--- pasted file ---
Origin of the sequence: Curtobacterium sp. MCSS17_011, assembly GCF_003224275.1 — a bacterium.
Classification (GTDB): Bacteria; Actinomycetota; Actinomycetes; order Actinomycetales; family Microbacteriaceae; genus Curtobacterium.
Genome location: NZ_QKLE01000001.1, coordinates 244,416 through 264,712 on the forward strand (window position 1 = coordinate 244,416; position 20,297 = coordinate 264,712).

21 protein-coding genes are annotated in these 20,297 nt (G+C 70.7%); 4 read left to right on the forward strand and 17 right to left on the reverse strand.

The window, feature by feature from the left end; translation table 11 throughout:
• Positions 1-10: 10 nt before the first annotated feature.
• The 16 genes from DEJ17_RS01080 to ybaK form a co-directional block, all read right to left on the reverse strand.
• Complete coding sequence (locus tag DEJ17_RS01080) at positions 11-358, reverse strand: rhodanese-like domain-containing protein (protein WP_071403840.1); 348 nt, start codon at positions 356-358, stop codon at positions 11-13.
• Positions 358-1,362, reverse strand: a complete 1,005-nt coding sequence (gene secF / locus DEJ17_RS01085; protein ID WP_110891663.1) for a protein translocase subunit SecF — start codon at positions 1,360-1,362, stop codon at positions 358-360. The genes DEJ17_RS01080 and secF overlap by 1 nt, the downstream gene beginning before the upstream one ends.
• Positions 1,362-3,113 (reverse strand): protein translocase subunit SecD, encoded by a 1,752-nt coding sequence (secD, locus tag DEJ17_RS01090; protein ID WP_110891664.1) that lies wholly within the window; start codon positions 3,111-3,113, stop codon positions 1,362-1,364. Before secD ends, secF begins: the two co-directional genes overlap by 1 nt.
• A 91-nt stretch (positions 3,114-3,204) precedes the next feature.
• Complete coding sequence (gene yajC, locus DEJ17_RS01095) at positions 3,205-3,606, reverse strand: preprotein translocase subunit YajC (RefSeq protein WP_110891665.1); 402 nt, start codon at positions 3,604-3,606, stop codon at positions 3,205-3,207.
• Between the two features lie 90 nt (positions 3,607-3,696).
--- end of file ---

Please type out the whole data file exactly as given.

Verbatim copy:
Origin of the sequence: Curtobacterium sp. MCSS17_011, assembly GCF_003224275.1 — a bacterium.
Classification (GTDB): Bacteria; Actinomycetota; Actinomycetes; order Actinomycetales; family Microbacteriaceae; genus Curtobacterium.
Genome location: NZ_QKLE01000001.1, coordinates 244,416 through 264,712 on the forward strand (window position 1 = coordinate 244,416; position 20,297 = coordinate 264,712).

21 protein-coding genes are annotated in these 20,297 nt (G+C 70.7%); 4 read left to right on the forward strand and 17 right to left on the reverse strand.

The window, feature by feature from the left end; translation table 11 throughout:
• Positions 1-10: 10 nt before the first annotated feature.
• The 16 genes from DEJ17_RS01080 to ybaK form a co-directional block, all read right to left on the reverse strand.
• Complete coding sequence (locus tag DEJ17_RS01080) at positions 11-358, reverse strand: rhodanese-like domain-containing protein (protein WP_071403840.1); 348 nt, start codon at positions 356-358, stop codon at positions 11-13.
• Positions 358-1,362, reverse strand: a complete 1,005-nt coding sequence (gene secF / locus DEJ17_RS01085; protein ID WP_110891663.1) for a protein translocase subunit SecF — start codon at positions 1,360-1,362, stop codon at positions 358-360. The genes DEJ17_RS01080 and secF overlap by 1 nt, the downstream gene beginning before the upstream one ends.
• Positions 1,362-3,113 (reverse strand): protein translocase subunit SecD, encoded by a 1,752-nt coding sequence (secD, locus tag DEJ17_RS01090; protein ID WP_110891664.1) that lies wholly within the window; start codon positions 3,111-3,113, stop codon positions 1,362-1,364. Before secD ends, secF begins: the two co-directional genes overlap by 1 nt.
• A 91-nt stretch (positions 3,114-3,204) precedes the next feature.
• Complete coding sequence (gene yajC, locus DEJ17_RS01095) at positions 3,205-3,606, reverse strand: preprotein translocase subunit YajC (RefSeq protein WP_110891665.1); 402 nt, start codon at positions 3,604-3,606, stop codon at positions 3,205-3,207.
• Between the two features lie 90 nt (positions 3,607-3,696).